[SOLVED] U-boot CRC warning at boot


I sometimes see this weird message
.*** Warning - bad CRC, using default environment
instead of
.raspi_read: from:30000 len:1000
appearing at boot (9th line).

What could cause this to happen? Is it an error ?
I've seen it on working devices and that doesn't seem to cause a problem.
For example, https://openwrt.org/toh/asus/rt-g32 section "OEM bootlog"

This is a full extract of the output while the device boots :

U-Boot 1.1.3 (Apr 20 2015 - 13:25:55)

Board: RT5350F-OLinuXino DRAM:  32 MB
relocate_code Pointer at: 81fb4000
spi_wait_nsec: 42 
spi device id: ef 40 17 0 0 (40170000)
find flash: W25Q64BV
raspi_read: from:30000 len:1000 
.*** Warning - bad CRC, using default environment

RT5350F-OLinuXino UBoot Version:
ASIC 5350_MP (Port5<->None)
DRAM_CONF_FROM: Boot-Strapping 
DRAM_SIZE: 256 Mbits
DRAM_WIDTH: 16 bits
Flash component: SPI Flash
Date:Apr 20 2015  Time:13:25:55
icache: sets:256, ways:4, linesz:32 ,total:32768
dcache: sets:128, ways:4, linesz:32 ,total:16384 

 ##### The CPU freq = 360 MHZ #### 
 estimate memory size =32 Mbytes

Please choose the operation: 
   1: Load system code to SDRAM via TFTP. 
   2: Load system code then write to Flash via TFTP. 
   3: Boot system code via Flash (default).
   4: Entr boot command line interface.
   7: Load Boot Loader code then write to Flash via Serial. 
   9: Load Boot Loader code then write to Flash via TFTP.

Many thanks !

U-Boot environment is preserved on flash so it can be changed, if needed. It has a checksum to determine if it is likely valid or not. If it doesn’t match, it is ignored and rewritten with default values. Could be bad flash or something writing to that area of flash. Does it happen every boot?

Hi jeff,

Yes it happens on every boot.
I've seen this on devices with "apparently" no side effects.
But I have also seen this on devices with this issue : Flashing OpenWrt-18.06 to device loses wifi functionality (no SSID broadcast) even after reboot
Could it be related ?


That is normal for hacked up u-boots that work entirely from the hard-coded environment, or if the manufacturer never saved an environment in the flash block. In some cases that flash block is used for other purposes, and trying a saveenv will overwrite that data and break the system.

If it only happens sometimes though that could mean there is a flash error reading the environment (from block 3 in this case).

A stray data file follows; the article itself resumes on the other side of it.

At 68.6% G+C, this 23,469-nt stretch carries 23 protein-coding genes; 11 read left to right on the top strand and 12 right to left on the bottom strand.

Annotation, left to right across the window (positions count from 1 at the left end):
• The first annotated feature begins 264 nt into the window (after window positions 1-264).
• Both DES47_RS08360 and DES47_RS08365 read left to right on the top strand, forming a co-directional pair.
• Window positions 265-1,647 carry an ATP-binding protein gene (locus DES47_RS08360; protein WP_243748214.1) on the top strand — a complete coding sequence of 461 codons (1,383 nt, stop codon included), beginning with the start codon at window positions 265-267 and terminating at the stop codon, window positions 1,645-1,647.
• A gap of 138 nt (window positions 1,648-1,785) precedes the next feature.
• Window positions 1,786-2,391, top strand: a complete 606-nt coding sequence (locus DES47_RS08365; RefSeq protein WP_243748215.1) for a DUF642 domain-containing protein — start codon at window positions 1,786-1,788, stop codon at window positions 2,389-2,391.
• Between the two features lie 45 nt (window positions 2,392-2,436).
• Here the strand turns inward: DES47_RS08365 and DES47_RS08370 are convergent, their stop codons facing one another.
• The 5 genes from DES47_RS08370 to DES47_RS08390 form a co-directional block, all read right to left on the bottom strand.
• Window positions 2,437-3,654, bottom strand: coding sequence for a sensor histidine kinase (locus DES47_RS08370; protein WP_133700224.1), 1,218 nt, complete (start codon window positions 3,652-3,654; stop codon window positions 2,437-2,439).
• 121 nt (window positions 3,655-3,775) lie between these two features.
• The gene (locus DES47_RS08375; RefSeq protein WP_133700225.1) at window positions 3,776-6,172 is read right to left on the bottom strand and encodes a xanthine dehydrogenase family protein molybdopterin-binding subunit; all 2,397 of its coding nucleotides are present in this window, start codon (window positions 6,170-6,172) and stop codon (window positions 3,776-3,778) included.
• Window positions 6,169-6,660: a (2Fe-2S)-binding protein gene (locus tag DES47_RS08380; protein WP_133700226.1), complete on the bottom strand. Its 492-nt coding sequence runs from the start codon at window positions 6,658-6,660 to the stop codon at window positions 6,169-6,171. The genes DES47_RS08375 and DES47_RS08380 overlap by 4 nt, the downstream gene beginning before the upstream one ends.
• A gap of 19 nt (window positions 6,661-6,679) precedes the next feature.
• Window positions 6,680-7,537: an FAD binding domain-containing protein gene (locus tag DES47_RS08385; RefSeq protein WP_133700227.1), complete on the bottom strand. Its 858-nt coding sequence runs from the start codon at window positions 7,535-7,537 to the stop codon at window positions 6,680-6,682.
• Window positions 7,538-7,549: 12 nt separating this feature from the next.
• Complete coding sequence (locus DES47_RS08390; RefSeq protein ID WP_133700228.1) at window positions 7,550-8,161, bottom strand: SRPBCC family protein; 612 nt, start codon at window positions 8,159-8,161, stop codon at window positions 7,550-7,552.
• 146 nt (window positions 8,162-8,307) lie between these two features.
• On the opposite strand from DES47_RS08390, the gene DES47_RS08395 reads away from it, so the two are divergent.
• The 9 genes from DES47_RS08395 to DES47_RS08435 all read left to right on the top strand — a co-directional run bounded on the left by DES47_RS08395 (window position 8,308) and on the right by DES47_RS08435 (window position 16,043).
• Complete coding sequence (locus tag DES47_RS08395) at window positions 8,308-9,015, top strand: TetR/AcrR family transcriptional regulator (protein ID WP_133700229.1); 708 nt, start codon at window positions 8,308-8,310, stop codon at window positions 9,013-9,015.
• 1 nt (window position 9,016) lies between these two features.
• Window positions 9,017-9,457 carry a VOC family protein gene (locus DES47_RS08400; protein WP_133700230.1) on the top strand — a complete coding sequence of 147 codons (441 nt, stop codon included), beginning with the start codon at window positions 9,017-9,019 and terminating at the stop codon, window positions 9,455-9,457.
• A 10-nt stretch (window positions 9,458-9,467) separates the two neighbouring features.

1 Like

Thanks mk24,

That looks interesting but I don't seem to understand everything. Could you please give some more explanation ? What do you call "work entirely from the hard-coded environment", "never saving environment", what king of environment can be saved ? what could the flash block be used for?

Also, could it cause wifi dysfunction as stated in Flashing OpenWrt-18.06 to device loses wifi functionality (no SSID broadcast) even after reboot ?


In a typical embedded boot process, at power-on, the device runs "built-in" code to determine which type of "acceptable" flash are connected (if there is a choice at all) and "picks the right one" and starts executing code from a pre-defined location. In some cases this is simple code that then starts a "fancy" boot loader like U-Boot, or it might be U-Boot itself, or the like. U-Boot's "job" is to be able to load the kernel to memory, set up any information it might need to run, then transfer control to the kernel. For simple devices, it might not have to do anything more than load the kernel and jump to the kernel's entry point. On many devices, additional information is passed, such as the kernel command line, and/or information about how the board is "wired up" and how the flash is partitioned. Since the OEM typically builds a device-specific version of U-Boot, the default parameters are often compiled into the U-Boot binary.

There are cases where the defaults aren't "right" for the task at hand. Many units are run tested and calibrated using different firmware than that on flash. A special U-Boot command or variable can be used to, for example, load a kernel and firmware over TFTP directly to RAM and ignore the on-board flash. Another time that changing the U-Boot environment may happen is with dual-firmware units. For example, a U-Boot variable called boot_part is used in some units to select between firmware A and firmware B to be able to save that decision over a power-off period or reboot.

I would be surprised if the U-Boot environment is at the core of the problems described in the other thread. Typically wireless "cal" data and MAC addresses are stored in other portions of the flash and are read at run time by OpenWrt to configure the devices.

U-boot really doesn't have anything to do with wifi, so not likely to cause that problem. Important wifi parameters are stored in a "factory" or "ART" partition depending on the system chip type. U-boot is usually not even aware of the location of that partition.

If you type printenv at the U-boot prompt it will show the "environment" settings which affect how U-boot operates. The most important one is "bootcmd" which tells it where to find the operating system kernel in flash. Also there are settings for TFTP transfer. There is a "default" copy of the environment settings compiled into U-boot itself. Or, in some cases they are loaded from a separate area of flash. If that load fails, the defaults will be copied to RAM and used instead.

1 Like

This topic was automatically closed 10 days after the last reply. New replies are no longer allowed.